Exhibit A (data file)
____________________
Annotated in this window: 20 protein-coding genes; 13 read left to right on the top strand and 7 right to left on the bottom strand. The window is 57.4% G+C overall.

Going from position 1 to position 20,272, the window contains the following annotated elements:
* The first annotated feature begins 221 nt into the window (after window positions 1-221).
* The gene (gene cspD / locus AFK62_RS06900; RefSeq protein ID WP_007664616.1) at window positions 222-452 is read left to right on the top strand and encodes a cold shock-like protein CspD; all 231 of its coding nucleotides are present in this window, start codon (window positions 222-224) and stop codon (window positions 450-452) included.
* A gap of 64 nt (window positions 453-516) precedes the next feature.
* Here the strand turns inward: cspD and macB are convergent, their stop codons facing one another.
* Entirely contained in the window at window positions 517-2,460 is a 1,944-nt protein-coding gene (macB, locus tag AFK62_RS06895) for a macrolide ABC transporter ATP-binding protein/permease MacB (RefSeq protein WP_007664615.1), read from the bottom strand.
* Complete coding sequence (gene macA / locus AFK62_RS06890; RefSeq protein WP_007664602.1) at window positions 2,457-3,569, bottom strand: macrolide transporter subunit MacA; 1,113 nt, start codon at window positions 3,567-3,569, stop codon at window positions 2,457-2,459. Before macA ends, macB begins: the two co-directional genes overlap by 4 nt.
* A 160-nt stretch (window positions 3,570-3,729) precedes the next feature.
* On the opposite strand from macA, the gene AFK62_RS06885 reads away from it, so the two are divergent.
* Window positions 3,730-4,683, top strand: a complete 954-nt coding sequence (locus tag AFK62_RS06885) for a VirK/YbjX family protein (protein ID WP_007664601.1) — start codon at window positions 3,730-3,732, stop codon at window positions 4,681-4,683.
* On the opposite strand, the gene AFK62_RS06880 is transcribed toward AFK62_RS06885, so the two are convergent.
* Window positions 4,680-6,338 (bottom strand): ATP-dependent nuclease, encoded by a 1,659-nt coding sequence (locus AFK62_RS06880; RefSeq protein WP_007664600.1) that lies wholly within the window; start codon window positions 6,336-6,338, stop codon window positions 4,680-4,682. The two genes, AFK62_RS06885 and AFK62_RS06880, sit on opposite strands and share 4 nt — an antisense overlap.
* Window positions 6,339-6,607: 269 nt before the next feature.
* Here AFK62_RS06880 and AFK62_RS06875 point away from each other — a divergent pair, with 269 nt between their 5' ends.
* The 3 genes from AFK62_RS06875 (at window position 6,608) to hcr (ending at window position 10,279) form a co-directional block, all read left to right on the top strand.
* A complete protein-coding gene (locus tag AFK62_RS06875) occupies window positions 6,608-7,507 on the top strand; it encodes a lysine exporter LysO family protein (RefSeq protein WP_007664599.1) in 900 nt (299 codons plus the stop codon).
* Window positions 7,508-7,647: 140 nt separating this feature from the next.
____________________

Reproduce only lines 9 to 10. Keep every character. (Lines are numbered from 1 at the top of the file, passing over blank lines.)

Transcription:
* A 160-nt stretch (window positions 3,570-3,729) precedes the next feature.
* On the opposite strand from macA, the gene AFK62_RS06885 reads away from it, so the two are divergent.